A Great Visit to Cape Lookout National Seashore (off the AICW, via Beaufort, Inlet, NC)
The Salty Southeast Cruisers Net is pleased to announce yet another strategic partnership, this one with Captain Cathy Gillenwater and her web-site, “East Coast Boating Adventures” (http://www.eastcoastboatingadventures.com/). Captain Cathy has given us carte blanche to copy her articles and photography, both of which are well worth viewing.
Below, is her first published SSECN story about a great visit to Cape Lookout Bight and National Seashore. For those of you not familiar with the North Carolina coastline, Cape Lookout is often considered the southernmost point of the NC Outer Banks. The Cape’s hooked shape forms a natural harbor known as Cape Lookout Bight. These waters are perhaps the single most popular weekend anchorage on the North Carolina coastline.
As you will discover below, Captain Cathy used the “back route” from Harkers Island to Cape Lookout Bight, and with her piloting a shallow draft, outboard powered craft, this passage worked well. HOWEVER, the channel from Harkers to the cape via Barden Inlet is shallow and difficult to navigate. Most cruisers piloting vessels 28 feet and larger, and drawing more than 3 feet, wisely opt to access Cape Lookout via a journey out into the briny blue though Beaufort Inlet. This route then turns east, parallels Shackleford Banks to the north, and finally reaches a wide, reasonably easy to navigate entrance into the Bight.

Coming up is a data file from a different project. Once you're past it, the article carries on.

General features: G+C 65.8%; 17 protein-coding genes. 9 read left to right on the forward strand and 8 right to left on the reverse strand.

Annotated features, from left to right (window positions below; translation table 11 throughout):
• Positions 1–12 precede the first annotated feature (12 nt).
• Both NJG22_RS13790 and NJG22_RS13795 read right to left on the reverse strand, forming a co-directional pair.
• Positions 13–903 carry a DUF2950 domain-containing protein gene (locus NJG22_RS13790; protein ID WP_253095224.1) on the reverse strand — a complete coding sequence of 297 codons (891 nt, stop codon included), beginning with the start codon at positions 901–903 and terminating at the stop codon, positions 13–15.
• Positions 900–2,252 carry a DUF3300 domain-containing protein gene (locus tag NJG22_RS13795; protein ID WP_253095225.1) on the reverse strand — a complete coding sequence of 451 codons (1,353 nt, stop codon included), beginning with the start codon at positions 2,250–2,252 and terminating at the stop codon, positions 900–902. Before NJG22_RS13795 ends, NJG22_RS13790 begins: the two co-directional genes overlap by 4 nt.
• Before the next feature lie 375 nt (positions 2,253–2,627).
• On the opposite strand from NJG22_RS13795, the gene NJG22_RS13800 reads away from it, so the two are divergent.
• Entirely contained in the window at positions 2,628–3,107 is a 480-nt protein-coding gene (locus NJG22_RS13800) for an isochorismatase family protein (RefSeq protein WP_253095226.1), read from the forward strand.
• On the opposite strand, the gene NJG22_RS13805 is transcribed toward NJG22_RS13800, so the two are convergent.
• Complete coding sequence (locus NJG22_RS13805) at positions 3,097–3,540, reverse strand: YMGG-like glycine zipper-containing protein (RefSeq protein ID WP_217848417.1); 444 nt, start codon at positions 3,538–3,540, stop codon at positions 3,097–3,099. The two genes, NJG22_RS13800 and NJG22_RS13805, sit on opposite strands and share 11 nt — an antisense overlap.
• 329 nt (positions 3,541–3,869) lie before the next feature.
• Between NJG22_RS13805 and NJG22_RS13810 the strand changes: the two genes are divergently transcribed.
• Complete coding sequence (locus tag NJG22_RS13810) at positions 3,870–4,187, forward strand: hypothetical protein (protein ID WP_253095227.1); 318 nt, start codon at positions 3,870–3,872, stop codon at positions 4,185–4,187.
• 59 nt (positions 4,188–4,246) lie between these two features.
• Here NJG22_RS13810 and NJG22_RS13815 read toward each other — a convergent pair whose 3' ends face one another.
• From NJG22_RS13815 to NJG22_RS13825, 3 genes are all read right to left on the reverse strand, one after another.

Once inside the Bight, you will find excellent, well sheltered anchorage. It’s then only a quick dinghy trip ashore to the Cape, or across to Shackleford Banks on the opposite side of the Bight. All these sandy islands are part of the Cape Lookout National Seashore, and they are WELL WORTH your time. Read on to discover far more!
Cape Lookout National Seashore
Saturday, June 30, 2012
by Captain Cathy Gillenwater
Let me first start by saying, WOW what an adventure.
We have traveled alot of places in our lives and visited a lot of different Beaches but this is one for the books!!!
Let me back up and start from the begening. We knew that we were headed to a place where there would be no Walmart or fast food places to run so we had to pack carefully. Remember we are on a 20′ dual console so every inch counted. We had a two man tent and a double air matterss that fits perfect behind the captian chairs on the back of the boat. Porta potty on board and a fold up camping stove, now all we needed was fresh water (this boat has no fresh water holding tanks). We took care of that by purchasing two, seven gallon tanks added a 12 volt electric pump that Rick wired to a toggle switch, added some tubing and a shower head and we were set. (what a genius I married!)
We put our boat in and left the truck parked on Harkers Island, NC. We used Harkers Island Fishing Centers Ramp. There is a small fee for launching and overnight parking for the truck and trailer but the cost was very resonable and we felt safe leaving our truck parked there. There is also a motel there if you choose to go that route. I can not vouch for the rooms but people we asked said it was a clean place if you just needed a place to sleep.
Once the boat was in the water and everything loaded we headed out on our Adventure. The water was very rough that day with the winds blowing out of the SW. We took our time going across, all I can say is watch your markers and stay between them as the water can go from 15′ to 1′ in a matter of seconds. Know your basic rules on markers and remember red on left going out and red-right-return.